2. Genomics

The discovery of new treatments will be advanced through understanding the mechanisms by which genomics drives the expression of disease. As indicated, the gene ontology community is iteratively building a knowledge network that can inform biomedical research on the mechanisms and processes that impact the expression of phenotypes [28,32]. The ontology is evaluated on how it performs over time as the ontology is incrementally improved. This is achieved by adding sequences that are annotated with protein function information. These sequences are being added to the system at an exponential rate. However, the validation through experimental findings that confirm or invalidate the protein function information in gene ontology is being added at a linear rate [32]. Thus, there is a vast gap between the number of experimentally validated protein functions and the number of sequences in gene ontology. To address this, there are community-wide evaluation approaches to assess protein function predictions through competitions using a variety of approaches to predict protein function, and to generate candidate predictions at a rate that matches sequence accumulation [28]. Findings on some of the challenges have shown that the use of AI methods, such as the multiple data source k-nearest neighbor algorithm, combined with biological knowledge can give superior results [32].
AI techniques have been used to extract information down to the level of binding properties of genomic sequences that influence the transcriptional networks of cells. Specifically, deep learning methodologies have been used to predict sequence specificity of DNA and RNA binding proteins [20]. The AI approach scanned for motifs in DNA and RNA and identified binding protein promoter sites that would change their binding properties based on variance in single nucleotide polymorphisms, deletions or insertions. The approach identified gain of function mutations or loss of function mutations based on the changing binding affinity of the DNA sequence that the mutations impacted. The deep learning approach is powerful in its ability to discover new knowledge around regulatory processes and biological systems and identifying causal disease variants (i.e., those disease variants that, when changed, change the binding affinities of key regulatory genes in disease processes). The approach also worked on RNA-binding and integration of transcriptomic and genomic analysis [20]. The scale and complexity of data and the techniques now available position AI to be integral to the process of accelerating scientific discovery. The next step is to integrate genomic and phenomic data at different scales.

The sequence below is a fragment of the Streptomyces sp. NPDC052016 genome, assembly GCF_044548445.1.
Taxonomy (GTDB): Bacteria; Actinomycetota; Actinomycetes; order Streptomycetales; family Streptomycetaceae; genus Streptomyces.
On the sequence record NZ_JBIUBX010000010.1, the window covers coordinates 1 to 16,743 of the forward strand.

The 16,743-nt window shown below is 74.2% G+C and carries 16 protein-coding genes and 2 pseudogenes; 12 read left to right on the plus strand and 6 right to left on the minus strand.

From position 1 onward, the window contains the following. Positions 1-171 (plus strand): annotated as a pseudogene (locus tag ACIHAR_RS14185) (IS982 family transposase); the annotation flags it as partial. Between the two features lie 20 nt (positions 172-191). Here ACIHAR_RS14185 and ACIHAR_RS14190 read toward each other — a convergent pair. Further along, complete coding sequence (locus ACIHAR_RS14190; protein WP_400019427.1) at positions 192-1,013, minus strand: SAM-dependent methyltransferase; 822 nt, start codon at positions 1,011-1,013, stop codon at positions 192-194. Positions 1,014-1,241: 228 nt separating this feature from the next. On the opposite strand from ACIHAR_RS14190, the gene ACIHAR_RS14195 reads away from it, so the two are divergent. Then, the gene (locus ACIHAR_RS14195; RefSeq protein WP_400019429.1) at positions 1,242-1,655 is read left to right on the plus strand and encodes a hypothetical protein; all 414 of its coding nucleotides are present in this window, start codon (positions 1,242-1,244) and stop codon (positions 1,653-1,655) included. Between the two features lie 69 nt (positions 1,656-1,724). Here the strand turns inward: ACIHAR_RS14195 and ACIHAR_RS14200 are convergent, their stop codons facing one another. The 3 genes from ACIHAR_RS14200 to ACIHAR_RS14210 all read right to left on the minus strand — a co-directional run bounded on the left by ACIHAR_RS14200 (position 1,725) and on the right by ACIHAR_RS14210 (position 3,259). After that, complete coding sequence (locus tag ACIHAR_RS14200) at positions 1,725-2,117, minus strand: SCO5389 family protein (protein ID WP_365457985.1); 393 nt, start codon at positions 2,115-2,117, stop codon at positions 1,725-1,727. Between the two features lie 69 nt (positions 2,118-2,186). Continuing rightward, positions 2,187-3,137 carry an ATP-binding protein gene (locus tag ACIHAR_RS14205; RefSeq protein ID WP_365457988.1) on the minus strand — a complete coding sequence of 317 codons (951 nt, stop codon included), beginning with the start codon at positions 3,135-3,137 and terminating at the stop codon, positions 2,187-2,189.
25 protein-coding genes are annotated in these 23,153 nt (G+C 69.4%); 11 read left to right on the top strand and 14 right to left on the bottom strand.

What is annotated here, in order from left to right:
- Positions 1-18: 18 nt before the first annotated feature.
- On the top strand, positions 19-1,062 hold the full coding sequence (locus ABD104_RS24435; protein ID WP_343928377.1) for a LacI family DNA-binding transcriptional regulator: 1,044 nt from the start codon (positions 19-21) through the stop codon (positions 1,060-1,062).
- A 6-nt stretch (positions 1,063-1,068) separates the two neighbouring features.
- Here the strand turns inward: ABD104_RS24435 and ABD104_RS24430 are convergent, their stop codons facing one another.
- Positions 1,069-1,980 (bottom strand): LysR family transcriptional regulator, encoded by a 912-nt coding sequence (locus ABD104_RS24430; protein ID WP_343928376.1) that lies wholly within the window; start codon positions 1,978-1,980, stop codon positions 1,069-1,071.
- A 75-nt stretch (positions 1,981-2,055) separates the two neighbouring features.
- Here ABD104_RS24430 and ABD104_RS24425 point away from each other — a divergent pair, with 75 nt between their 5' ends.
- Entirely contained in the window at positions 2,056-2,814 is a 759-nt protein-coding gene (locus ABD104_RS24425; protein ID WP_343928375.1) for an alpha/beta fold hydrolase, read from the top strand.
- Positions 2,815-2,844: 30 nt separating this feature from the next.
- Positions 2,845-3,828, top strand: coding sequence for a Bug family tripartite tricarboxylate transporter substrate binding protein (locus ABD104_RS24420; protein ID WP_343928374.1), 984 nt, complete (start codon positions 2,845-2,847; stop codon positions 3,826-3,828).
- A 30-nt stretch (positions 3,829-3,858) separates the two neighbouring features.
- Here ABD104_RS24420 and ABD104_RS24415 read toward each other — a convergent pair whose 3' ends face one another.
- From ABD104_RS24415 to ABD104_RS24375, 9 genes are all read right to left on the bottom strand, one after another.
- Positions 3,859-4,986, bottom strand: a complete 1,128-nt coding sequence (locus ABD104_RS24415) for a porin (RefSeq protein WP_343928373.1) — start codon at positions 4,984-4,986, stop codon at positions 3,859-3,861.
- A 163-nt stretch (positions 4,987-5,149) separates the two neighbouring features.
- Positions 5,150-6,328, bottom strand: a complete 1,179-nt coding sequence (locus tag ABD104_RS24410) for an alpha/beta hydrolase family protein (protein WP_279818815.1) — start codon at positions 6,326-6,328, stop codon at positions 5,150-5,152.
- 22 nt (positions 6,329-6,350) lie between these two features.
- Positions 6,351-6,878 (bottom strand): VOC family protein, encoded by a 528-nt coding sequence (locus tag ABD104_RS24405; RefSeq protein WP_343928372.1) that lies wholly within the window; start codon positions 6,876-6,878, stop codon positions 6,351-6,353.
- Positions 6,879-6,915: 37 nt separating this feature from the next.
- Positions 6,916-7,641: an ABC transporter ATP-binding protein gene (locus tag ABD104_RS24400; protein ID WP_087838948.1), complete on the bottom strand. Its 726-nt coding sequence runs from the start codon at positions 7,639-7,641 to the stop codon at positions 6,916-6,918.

3. Phenomics

AI combined with phenomics can improve disease state detection when the right criteria are used to recognize the drivers. For example, deep learning has been used to identify histological markers of metastatic breast cancer in lymph nodes that pathologists have difficulty identifying, particularly under standard time constraints [31]. For this study, the deep learning algorithm was assessed via an immunochemistry test that verifies whether metastatic cancer was in the tissue or not. The deep learning algorithm performs at an area under the receiver operating characteristic (ROC) curve of 99% compared with 81% for the pathologists who were given about a minute per slide. A strength of deep learning is the capacity to visually identify histopathology phenomics (i.e., phenotypes in histology images) to improve classification of clinically relevant data. Since knowing that breast cancer has metastasized to the lymph node is critical for treatment decisions, the adoption of such AI technologies for decision support will enhance early detection and improve clinical decision making. It also will improve automated phenotype identification from images that will make new genotype and phenotype identification feasible.